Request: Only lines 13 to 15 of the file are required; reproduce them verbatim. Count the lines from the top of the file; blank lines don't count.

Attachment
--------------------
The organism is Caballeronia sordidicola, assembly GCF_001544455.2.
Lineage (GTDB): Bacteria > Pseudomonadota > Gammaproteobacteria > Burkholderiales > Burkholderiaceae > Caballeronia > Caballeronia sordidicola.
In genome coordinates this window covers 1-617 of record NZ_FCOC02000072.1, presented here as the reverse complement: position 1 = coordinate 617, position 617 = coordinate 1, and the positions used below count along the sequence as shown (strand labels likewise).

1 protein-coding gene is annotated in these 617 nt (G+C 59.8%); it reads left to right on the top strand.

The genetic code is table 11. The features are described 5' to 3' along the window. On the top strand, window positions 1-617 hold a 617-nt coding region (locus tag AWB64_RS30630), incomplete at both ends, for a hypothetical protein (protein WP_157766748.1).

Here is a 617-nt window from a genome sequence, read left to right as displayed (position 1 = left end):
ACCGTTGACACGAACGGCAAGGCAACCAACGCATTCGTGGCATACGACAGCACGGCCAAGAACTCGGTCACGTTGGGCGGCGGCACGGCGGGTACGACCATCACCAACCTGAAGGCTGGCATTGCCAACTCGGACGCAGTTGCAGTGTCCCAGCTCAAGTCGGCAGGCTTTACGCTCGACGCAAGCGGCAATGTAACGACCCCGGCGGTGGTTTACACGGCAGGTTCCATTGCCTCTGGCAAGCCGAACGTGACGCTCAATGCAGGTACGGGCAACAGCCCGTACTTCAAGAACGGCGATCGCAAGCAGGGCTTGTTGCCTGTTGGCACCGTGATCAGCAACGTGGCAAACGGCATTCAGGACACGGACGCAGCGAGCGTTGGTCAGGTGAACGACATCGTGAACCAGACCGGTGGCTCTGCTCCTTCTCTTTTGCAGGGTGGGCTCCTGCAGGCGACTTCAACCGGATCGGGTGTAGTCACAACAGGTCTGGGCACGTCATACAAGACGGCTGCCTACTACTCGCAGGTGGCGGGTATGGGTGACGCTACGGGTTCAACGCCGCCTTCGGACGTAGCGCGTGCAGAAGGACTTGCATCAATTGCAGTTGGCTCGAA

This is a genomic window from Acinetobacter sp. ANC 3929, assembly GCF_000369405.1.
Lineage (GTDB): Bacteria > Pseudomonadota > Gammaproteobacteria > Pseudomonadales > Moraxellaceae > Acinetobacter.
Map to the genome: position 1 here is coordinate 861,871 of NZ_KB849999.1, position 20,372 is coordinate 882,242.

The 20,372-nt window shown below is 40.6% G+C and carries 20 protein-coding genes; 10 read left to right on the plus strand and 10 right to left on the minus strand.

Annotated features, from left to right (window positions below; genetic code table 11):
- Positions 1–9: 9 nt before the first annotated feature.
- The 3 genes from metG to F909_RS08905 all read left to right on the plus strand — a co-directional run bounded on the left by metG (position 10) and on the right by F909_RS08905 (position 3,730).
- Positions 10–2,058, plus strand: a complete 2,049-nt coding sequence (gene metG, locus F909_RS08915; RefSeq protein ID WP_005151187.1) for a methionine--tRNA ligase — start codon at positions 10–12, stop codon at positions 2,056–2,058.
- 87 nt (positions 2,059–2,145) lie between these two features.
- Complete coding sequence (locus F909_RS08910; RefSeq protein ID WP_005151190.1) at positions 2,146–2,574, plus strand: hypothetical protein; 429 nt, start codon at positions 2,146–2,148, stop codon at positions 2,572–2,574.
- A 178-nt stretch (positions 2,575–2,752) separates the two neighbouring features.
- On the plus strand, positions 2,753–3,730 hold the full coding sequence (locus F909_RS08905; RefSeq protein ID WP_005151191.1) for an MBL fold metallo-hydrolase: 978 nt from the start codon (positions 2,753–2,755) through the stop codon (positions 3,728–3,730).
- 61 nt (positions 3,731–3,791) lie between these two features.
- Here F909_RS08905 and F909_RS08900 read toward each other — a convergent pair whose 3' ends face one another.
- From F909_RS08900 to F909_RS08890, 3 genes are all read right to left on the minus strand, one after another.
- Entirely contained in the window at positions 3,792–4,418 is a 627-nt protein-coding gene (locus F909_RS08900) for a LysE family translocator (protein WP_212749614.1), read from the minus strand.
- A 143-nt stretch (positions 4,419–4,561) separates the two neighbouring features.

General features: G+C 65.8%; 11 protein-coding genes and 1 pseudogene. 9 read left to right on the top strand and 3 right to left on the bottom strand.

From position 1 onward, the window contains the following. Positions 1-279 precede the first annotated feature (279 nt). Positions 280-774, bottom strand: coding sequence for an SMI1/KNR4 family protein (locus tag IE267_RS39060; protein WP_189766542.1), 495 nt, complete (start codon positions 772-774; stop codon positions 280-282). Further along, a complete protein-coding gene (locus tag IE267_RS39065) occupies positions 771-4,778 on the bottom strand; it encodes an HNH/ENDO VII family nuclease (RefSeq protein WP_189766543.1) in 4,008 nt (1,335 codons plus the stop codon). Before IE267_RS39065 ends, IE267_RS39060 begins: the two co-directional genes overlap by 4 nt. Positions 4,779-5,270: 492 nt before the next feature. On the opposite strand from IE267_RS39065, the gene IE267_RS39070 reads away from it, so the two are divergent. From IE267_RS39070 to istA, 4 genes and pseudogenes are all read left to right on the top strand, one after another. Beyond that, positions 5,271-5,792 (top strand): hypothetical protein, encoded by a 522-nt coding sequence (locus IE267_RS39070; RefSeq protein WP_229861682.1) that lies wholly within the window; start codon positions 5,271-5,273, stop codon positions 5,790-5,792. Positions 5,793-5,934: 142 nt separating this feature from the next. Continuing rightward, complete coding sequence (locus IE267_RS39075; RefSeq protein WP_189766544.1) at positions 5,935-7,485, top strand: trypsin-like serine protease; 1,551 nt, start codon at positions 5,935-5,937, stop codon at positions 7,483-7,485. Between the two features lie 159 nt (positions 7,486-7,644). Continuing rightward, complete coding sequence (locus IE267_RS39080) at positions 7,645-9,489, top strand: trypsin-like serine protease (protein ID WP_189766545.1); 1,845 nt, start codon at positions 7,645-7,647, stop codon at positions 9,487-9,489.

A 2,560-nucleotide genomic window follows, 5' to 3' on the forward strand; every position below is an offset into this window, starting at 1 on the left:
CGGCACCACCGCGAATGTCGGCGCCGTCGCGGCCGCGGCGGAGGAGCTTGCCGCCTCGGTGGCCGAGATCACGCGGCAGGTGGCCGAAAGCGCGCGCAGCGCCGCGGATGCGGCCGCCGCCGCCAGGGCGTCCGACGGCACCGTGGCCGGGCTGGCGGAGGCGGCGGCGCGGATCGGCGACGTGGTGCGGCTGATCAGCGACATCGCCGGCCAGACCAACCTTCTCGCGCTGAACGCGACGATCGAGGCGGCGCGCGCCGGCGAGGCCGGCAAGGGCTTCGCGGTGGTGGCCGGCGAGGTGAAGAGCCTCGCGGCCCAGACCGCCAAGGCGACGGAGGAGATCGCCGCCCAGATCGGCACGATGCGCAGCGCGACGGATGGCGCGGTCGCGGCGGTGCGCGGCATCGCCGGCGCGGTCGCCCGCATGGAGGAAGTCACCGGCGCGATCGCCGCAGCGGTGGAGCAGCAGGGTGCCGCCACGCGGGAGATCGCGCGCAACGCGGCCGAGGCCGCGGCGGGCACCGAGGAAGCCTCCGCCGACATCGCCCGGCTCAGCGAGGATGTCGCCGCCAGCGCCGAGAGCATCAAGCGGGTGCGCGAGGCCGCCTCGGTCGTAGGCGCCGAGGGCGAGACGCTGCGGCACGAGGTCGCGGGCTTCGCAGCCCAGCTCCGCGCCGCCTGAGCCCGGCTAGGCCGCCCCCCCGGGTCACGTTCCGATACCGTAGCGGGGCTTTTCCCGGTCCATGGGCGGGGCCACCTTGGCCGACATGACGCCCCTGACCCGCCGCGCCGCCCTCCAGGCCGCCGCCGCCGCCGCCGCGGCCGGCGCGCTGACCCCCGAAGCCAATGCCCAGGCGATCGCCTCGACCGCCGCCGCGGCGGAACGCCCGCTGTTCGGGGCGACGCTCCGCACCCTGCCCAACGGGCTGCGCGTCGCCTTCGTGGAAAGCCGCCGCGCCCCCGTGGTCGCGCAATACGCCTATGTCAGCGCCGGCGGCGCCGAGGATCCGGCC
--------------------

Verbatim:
- Positions 1–9: 9 nt before the first annotated feature.
- The 3 genes from metG to F909_RS08905 all read left to right on the plus strand — a co-directional run bounded on the left by metG (position 10) and on the right by F909_RS08905 (position 3,730).
- Positions 10–2,058, plus strand: a complete 2,049-nt coding sequence (gene metG, locus F909_RS08915; RefSeq protein ID WP_005151187.1) for a methionine--tRNA ligase — start codon at positions 10–12, stop codon at positions 2,056–2,058.